“It’s clear, though, that by any yardstick, you can’t accuse Lawrence of Arabia of being a typical film. The story is strewn with conflicts, all of them basically incidental. The film really exists, or so it seems, to provide a framework for one maddeningly elusive question: Who was this guy? And it doesn’t even answer it. It just asks it – over and over again, which may be why people have come back to this film for fifty years now. Maybe they’re hoping that this time, the sands will shift in their favor, and the mysteries will finally be solved.” – Dan O’Bannon (Dan O’Bannon’s Guide to Screenplay Structure)

Perhaps, but it seems much more likely that people come back to this classic film because they find it engaging despite it’s untypical structure. Why do scriptwriting manuals find it necessary to look upon successful films that diverge from their normal 3-act structure as flawed freaks of nature? Why not accept that while the 3-act structure is a useful tool, it is by no means the only method. Many films are loved because of their unusual approach. This fact does not make the 3-act structure any less useful. It is rather unfortunate that these manual writers find it necessary to strip them of their merit based on the mere fact that they not fit snugly into their pre-made box. This is only a small complaint, and O’Bannon is certainly more open-minded than a lot of other manual writers.

This certainly isn’t the most comprehensive screenwriting book, but writers will find O’Bannon’s text helpful as an accessory to the more rigid screenwriting manuals.

Review by: Devon Powell


Book Review: Me and You and Memento and Fargo: How Independent Screenplays Work


Publisher: Bloomsbury Academic

Release Date: March 15, 2007

J.J. Murphy’s Me and You and Memento and Fargo: How Independent Screenplays Work is a study of the screenplay structure used in twelve successful independent films (Stranger than Paradise, Safe, Fargo, Trust, Gas Food Lodging, Me and You and Everyone We Know, Reservoir Dogs, Elephant, Memento, Mulholland Drive, Gummo, and Slacker). Murphy compares the structure of these films to the ‘traditional’ three act paradigm that is taught in the manuals. Syd Field, Linda Seger, Robert McKee, and other notable manual writers are discussed and quoted at length. Murphy often does this in order to compare the structure of these independent films to traditional structure that is taught by screenwriting manuals. These quotes are often associated with the films discussed in the book, but while the manuals tend to explain why these diversions from typical structural paradigms are a mistake, Murphy argues that these diversions are actually responsible for the success of the film. Murphy claims that these unusual diversions from the structure taught in manuals subvert audience expectations in original ways (and actually add resonance to the themes covered in these films).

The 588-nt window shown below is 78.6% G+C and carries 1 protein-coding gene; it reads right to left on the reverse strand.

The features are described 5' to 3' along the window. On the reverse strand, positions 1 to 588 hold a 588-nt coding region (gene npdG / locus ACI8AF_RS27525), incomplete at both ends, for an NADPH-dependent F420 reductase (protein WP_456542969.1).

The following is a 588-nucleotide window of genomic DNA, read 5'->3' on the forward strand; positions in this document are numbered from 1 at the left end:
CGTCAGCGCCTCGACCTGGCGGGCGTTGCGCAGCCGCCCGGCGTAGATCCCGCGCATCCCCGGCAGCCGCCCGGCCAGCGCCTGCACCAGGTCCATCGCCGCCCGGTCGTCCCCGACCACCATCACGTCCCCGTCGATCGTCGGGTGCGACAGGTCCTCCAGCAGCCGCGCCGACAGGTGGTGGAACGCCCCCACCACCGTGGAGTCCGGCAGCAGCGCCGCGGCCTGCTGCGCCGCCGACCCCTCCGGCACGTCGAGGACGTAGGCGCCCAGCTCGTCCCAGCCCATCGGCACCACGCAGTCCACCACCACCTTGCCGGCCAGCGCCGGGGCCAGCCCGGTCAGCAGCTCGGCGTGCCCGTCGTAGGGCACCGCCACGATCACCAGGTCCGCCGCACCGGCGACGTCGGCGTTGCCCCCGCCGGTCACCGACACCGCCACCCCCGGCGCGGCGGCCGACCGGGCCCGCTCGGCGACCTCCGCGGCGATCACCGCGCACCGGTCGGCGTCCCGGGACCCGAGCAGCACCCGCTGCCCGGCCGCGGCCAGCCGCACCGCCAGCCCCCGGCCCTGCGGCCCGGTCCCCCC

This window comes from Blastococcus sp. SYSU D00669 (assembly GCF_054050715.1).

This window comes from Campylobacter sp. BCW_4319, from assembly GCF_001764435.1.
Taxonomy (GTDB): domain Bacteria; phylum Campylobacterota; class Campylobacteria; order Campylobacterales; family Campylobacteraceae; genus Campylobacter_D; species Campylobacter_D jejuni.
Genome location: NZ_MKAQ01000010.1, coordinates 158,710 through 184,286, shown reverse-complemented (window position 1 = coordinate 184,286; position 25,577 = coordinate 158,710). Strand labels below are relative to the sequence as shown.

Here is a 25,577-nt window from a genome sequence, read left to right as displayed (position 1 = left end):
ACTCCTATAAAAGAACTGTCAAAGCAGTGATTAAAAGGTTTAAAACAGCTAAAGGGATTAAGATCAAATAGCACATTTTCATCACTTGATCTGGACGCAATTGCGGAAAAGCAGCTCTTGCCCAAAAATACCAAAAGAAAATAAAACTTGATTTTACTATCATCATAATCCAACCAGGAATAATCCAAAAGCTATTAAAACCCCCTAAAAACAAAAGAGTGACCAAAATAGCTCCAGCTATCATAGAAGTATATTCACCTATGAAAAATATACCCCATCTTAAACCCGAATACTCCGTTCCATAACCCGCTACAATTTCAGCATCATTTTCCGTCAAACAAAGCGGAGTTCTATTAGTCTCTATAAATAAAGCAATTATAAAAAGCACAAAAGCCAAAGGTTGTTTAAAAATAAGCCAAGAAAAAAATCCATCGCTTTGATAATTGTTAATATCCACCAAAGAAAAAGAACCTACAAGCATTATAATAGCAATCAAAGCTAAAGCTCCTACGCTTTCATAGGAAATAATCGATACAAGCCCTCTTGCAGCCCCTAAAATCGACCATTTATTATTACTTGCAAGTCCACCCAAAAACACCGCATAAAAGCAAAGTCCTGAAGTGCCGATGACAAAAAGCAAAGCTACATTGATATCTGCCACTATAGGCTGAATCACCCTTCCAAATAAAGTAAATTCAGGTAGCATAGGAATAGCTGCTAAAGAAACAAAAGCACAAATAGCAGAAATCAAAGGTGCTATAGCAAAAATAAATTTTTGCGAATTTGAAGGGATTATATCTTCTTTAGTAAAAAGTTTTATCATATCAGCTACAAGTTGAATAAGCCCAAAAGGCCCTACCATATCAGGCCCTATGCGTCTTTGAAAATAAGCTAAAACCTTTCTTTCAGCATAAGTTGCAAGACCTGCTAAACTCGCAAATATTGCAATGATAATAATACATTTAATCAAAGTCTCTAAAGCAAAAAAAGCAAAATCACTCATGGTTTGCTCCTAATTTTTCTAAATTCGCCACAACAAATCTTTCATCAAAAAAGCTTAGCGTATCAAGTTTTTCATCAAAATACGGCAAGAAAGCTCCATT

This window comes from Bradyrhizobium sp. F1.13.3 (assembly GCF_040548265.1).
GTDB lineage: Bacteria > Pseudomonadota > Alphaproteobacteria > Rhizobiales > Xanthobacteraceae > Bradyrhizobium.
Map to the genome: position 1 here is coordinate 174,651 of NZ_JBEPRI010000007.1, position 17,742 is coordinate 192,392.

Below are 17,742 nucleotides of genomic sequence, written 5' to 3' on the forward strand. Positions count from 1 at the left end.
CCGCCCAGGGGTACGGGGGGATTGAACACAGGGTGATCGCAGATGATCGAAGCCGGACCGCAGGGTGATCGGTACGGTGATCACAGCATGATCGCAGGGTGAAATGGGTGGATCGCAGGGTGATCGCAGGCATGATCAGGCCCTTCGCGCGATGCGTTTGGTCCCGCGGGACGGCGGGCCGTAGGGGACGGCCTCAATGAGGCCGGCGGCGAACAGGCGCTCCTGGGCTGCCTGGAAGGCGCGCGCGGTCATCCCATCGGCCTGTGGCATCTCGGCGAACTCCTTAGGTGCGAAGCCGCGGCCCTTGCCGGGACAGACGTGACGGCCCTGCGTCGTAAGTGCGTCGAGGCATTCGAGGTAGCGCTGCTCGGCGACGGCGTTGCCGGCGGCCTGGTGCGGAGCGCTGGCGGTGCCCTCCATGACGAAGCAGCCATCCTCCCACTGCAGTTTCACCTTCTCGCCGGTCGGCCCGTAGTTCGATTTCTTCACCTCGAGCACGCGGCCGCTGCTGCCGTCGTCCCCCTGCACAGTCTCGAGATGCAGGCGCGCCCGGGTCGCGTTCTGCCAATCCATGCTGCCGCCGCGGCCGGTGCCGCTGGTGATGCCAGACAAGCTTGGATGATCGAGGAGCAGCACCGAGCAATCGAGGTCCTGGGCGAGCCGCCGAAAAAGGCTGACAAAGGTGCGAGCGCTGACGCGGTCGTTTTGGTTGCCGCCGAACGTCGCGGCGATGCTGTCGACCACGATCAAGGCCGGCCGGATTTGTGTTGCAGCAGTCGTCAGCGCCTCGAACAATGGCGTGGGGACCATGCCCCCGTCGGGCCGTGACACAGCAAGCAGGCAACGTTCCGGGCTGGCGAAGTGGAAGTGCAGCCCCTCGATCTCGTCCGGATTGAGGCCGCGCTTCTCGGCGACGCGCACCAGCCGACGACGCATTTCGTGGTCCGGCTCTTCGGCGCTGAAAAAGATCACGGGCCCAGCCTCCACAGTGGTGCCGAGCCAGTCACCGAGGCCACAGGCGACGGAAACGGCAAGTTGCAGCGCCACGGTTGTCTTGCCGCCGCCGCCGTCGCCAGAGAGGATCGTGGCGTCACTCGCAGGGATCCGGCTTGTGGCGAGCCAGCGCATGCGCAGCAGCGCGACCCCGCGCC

While this book isn’t a screenwriting manual, it has the potential to serve future scriptwriters by validating the desire to digress from traditional paradigms. It makes a nice companion to the more rigid manuals on the market. This text will also be of interest to fans of the various films discussed in these pages. Before reading Murphy’s book, this reviewer had only seen seven of the twelve films discussed. It created a strong desire to watch the other five films, and managed to raise my appreciation for the seven films that I had previously seen.

Review by: Devon Powell

Alfred Hitchcock Directing Editing Filmmakers Screenwriting

Book Review: Alfred Hitchcock’s Moviemaking Master Class

Alfred Hitchcock Master


Publisher: Michael Wiese Productions

Release Date: May 1, 2013

There have been countless books devoted to Alfred Hitchcock. Most are film theory, many are biographies, and others are detailed accounts of the making of a specific Hitchcock film. Nearly every theoretic angle has been covered in meticulous detail. However, Tony Lee Moral had something very different in mind for “Alfred Hitchcock’s Moviemaking Master Class.” This book is not intended for scholars. It does not delve into theory, biography, or detail any film’s creation. Moral prefers to offer future filmmakers a text for using the films of Alfred Hitchcock as a tool for learning the filmmaking process. It is really a superb idea. Could there be a better tool for teaching young filmmakers the craft of filmmaking? It is certainly difficult to think of one. The book covers the entire filmmaking process (writing, planning, shooting, editing, and marketing) using easy to…